This article delves into the complex interplay between human capital and technology in the hotel industry. Not to be mistaken for a mere IT department, the human stack comprises every key manager and executive who shapes and supervises the implementation and ongoing use of a hotel's technology systems. The book discusses the development of the Teams and Tech (TNT) Program, a consultancy initiative aimed at improving not just a hotel's tech stack, but also process innovation for faster decision-making and increased productivity. The text identifies common challenges like departmental silos, non-empowered teams, and inefficient meetings, and offers practical solutions to transform them. It provides a roadmap to optimize individual productivity and team efficiency, all with an eye toward maximizing the total revenue per guest (TRevPAR). The book emphasizes the crucial need for this 'human stack' to adapt and evolve swiftly in the face of global challenges like inflation, climate change, and labor shortages.
From the title, you may think it’s a typo. Human stack…don’t we mean tech stack? No, but as with everything else in hotel operations, it’s complicated.
Every hotelier around the world already knows that this is a people-first industry. Not even a fancy, new generative pretrained transformer will change this. But we use the word ‘stack’ to infer the increasing degree of reliance on technology that hotels now need to stay competitive and maximize owner returns.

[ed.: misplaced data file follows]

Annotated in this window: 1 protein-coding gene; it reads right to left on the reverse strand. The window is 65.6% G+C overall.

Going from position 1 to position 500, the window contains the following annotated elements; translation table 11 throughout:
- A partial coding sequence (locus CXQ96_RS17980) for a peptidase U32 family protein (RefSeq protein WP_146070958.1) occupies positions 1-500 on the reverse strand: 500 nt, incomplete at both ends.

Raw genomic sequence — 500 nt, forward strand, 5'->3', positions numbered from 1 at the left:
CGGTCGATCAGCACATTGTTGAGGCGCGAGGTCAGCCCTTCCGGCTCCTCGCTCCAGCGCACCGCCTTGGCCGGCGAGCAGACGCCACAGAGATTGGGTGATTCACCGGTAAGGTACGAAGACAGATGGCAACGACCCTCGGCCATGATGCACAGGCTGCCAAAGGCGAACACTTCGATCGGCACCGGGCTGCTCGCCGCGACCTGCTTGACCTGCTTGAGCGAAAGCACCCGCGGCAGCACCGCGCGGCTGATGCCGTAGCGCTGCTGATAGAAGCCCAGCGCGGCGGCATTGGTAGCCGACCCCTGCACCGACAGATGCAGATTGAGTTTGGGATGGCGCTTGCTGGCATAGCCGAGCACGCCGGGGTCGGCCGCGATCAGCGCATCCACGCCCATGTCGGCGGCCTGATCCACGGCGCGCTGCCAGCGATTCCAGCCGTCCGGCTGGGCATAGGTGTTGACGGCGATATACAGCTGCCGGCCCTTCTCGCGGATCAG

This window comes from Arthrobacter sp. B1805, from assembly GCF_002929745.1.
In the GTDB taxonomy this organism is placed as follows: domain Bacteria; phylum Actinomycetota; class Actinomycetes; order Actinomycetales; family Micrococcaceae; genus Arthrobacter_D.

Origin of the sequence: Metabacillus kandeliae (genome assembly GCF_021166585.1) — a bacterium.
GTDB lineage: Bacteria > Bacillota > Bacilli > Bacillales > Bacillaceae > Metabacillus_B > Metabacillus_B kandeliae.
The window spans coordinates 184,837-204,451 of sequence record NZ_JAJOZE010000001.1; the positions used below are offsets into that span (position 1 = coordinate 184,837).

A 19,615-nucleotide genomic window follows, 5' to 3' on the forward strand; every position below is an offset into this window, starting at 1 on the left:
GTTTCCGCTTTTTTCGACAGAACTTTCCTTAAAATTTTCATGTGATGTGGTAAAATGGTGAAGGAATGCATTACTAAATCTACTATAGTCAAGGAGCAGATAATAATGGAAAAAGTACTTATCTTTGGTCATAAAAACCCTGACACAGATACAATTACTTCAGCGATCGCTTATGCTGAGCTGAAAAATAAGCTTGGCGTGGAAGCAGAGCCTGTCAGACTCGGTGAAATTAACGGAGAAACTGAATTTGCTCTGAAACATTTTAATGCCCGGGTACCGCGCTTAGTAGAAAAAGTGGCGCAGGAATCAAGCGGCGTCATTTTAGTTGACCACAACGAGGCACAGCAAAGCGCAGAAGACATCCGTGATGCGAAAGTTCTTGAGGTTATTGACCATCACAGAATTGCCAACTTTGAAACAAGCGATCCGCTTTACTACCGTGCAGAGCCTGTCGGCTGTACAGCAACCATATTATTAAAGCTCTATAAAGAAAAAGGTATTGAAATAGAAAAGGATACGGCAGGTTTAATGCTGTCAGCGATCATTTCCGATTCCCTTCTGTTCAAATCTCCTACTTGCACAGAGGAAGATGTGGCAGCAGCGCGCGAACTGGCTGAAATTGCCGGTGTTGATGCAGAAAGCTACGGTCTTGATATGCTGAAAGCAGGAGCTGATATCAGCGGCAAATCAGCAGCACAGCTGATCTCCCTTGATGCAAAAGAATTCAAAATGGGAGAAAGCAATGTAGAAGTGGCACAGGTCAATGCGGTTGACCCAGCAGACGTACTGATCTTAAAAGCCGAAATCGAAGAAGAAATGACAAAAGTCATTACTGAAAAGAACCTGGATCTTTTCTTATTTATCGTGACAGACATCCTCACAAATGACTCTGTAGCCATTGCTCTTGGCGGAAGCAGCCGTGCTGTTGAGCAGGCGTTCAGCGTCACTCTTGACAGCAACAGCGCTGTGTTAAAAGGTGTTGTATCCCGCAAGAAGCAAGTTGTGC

The human stack therefore represents the team that makes your technology a reality. Because the faster you can realize a tech-centric reality for your organization, the more efficiencies you will achieve and the more revenue streams you will fully activate. And then there’s the perfunctory inclusion of the word ‘automation’, whereby more and more of this is constantly needed on this front to optimize staff efficiency and managers’ productivity.
But don’t make the mistake of labeling the human stack as simply another word for the IT department. Yes, they are instrumental but the human stack is far more than just IT because technology involves nearly every other department and thus requires their input at every step of the way, from initial discussions of current pain points and manual processes right through to new implementations and team training.
The human stack instead encompasses every key manager and executive who decide upon and supervise the ongoing usage of a hotel’s technology systems. It comprises both the technical expertise to complete installations and interfaces (most likely the IT team and external, fractional resources), as well as the business acumen and organizational cadence that determine what the overall vision is, what’s needed right now, what’s being solved, what the budget is and what gets prioritized.
In this sense, the human stack is the core engine that spins the tech stack. And right now in the middle of 2023, this core engine needs to rev a lot faster in order to keep apace with all the various changes that are happening in the world. Inflation, climate change action, labor shortages – take your pick, there
are battles to be fought.
This present-day need for revving up the human stack was the inspiration for our development of our Teams and Tech (TNT) Program, wherein our consultancy not only advises on how to improve a hotel’s tech stack but also looks at process innovation so that internal decision making is faster and so that teams make better use of their limited time to be more productive.